What’s your piece of cake?
Many things don’t come naturally to me: Coordination. Math. Directions. Skinniness.
But people, I can do.
I fall just to this side of extroversion. In fact, I am told I can be charming. (Someone else might call it the “art of the schmooze.” But I digress.)
My husband, however, is an introvert. He loves people. But occasionally he enters the house after a day of work with that look on his face. It reads, My daily word bucket was full 4,679 words ago. I can have dinner, but I prefer to focus on my fork.
After we got married, I tumbled into social settings as easily and pizzazz-ily as I always had.
But at times, his silence would feel obvious. We’d wave goodbye at the end of a social function and I’d look at him with concern. You okay?
Over time, I learned how painful small talk could be for him, or how he dreaded social glad-handing. What came easily to me could be as fun for him as opening mail from the IRS.
At some point, he asked if, instead of just sparkling socially, I could provide a way in for him. Maybe in those group conversations, I could ask what he thinks. Could I say people’s names and mention what I recalled about them, bringing him up to speed? Eventually, he gently mentioned I could slightly dim the 1000-watt social brilliance, creating a stage for more than one.
Initially, I had thought of my gifts contributing to our marriage in terms of, say, whipping up more than Hormel chili for dinner or managing a household like a boss. But I came to realize that even my people skills were a gift to benefit my marriage—one that could be a key to open doors not just for me, but him.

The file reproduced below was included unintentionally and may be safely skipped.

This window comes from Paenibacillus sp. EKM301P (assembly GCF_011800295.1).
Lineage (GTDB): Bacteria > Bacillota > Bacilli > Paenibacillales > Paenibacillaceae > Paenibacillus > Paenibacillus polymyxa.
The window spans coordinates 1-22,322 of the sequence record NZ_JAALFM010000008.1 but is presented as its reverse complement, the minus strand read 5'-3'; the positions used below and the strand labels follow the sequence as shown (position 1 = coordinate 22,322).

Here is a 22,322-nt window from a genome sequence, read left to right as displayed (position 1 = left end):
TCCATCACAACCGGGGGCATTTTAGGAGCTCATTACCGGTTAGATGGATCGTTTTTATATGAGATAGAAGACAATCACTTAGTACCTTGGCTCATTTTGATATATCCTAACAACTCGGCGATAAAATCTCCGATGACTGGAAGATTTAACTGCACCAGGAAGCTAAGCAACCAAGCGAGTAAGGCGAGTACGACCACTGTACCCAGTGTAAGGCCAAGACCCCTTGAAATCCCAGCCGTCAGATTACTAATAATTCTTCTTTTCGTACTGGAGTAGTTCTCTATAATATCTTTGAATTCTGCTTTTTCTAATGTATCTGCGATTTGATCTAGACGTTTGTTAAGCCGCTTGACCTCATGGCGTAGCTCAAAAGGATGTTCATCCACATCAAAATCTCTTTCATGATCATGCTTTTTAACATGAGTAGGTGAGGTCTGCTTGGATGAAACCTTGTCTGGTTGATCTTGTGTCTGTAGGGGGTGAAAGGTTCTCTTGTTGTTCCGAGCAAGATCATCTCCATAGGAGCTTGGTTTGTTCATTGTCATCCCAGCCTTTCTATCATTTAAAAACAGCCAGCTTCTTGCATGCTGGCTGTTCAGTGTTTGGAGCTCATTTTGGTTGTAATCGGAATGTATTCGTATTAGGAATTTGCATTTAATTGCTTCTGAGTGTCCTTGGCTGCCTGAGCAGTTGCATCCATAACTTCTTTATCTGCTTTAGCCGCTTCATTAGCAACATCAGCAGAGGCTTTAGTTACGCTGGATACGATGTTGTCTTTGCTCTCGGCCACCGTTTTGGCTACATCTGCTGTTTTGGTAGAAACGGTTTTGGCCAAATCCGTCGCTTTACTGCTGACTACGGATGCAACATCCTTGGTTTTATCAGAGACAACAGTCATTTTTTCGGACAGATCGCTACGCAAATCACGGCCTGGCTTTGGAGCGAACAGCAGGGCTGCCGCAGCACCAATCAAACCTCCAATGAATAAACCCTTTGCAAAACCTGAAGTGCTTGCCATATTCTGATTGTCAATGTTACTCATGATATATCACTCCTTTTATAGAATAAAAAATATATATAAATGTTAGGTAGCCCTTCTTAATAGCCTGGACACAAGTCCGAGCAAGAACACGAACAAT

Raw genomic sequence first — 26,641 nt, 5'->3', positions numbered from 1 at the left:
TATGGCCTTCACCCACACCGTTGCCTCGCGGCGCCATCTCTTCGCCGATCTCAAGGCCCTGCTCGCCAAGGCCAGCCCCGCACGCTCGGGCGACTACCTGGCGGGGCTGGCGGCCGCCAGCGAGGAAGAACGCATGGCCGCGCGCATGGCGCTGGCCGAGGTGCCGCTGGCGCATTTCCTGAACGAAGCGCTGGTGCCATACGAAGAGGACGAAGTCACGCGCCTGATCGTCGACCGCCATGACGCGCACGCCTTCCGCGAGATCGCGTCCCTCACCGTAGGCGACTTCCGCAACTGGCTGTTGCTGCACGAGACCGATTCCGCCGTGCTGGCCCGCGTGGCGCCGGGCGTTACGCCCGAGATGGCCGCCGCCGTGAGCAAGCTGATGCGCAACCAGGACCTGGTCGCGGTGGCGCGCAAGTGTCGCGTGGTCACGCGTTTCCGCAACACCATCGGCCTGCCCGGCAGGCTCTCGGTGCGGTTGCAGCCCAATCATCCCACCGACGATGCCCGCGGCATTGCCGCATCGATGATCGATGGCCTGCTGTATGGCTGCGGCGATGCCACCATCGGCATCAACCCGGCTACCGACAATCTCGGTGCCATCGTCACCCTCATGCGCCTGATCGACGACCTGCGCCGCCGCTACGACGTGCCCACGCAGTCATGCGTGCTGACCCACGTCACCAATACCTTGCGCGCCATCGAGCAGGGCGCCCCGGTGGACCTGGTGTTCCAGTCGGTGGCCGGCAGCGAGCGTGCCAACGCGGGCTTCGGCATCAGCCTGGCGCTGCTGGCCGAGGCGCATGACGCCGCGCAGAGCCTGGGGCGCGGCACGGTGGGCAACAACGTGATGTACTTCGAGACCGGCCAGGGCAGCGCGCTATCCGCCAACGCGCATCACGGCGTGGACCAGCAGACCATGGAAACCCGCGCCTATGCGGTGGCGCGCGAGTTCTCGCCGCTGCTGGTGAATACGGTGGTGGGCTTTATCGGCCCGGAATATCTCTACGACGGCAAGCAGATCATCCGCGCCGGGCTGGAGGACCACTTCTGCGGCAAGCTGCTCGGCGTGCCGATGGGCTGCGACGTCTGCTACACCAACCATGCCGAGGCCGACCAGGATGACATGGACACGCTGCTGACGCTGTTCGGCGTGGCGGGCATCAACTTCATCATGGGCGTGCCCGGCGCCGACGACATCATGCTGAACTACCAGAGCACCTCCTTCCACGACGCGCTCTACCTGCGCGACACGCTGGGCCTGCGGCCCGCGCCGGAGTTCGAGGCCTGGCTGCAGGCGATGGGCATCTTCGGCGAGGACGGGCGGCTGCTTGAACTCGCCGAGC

Sometimes that meant I needed to dial back in order to let him shine, too. In those moments, I got to introduce the world to the mother lode of awesomeness I witnessed every day in the guy.
Each of us toted gifts to the table of marriage—and could use them either to keep paving the way for ourselves, or advocating for each other.
If something is a piece of cake for you, how can you make it a piece you can share?
Listen to how Karen and Crawford Loritts leverage their differences to make their marriage stronger.
The good stuff: As each has received a gift, use it to serve one another, as good stewards of God's varied grace. (1 Peter 4:10)
Action points: What comes easily to you—and not as easily to your spouse? Maybe it’s connecting with one of your children, budgeting, or staying in touch with distant friends. What are three practical ways you could use your gift, not to leave your spouse behind, but share the wealth?
Visit the FamilyLife® Website